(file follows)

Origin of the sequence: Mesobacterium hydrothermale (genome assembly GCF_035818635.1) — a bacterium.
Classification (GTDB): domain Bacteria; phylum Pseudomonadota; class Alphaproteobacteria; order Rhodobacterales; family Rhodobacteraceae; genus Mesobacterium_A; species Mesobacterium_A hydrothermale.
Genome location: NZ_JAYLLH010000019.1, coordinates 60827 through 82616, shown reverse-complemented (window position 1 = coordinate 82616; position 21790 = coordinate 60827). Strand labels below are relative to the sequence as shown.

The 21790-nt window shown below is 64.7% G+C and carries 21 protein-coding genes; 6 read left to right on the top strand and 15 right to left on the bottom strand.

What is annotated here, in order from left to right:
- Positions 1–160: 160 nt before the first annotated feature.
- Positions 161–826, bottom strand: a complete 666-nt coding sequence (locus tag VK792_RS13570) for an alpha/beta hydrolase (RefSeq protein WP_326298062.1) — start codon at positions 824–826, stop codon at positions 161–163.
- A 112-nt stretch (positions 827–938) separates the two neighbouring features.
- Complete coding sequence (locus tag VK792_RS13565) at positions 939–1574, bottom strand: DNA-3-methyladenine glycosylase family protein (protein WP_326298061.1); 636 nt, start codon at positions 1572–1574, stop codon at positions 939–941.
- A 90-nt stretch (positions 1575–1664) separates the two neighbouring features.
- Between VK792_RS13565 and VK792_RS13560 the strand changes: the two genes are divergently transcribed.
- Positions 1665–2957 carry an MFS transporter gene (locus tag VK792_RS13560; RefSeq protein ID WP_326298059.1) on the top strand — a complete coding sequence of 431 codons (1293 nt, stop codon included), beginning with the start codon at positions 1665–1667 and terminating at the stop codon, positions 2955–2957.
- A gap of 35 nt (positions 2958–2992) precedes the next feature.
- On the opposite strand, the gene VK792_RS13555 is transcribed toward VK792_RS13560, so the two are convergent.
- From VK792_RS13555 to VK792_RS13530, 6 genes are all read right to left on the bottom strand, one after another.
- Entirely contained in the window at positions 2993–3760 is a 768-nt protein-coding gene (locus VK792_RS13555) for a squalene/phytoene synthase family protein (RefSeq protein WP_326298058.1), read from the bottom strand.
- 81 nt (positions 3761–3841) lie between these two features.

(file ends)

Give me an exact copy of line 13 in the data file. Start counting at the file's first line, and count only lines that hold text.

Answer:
- A gap of 35 nt (positions 2958–2992) precedes the next feature.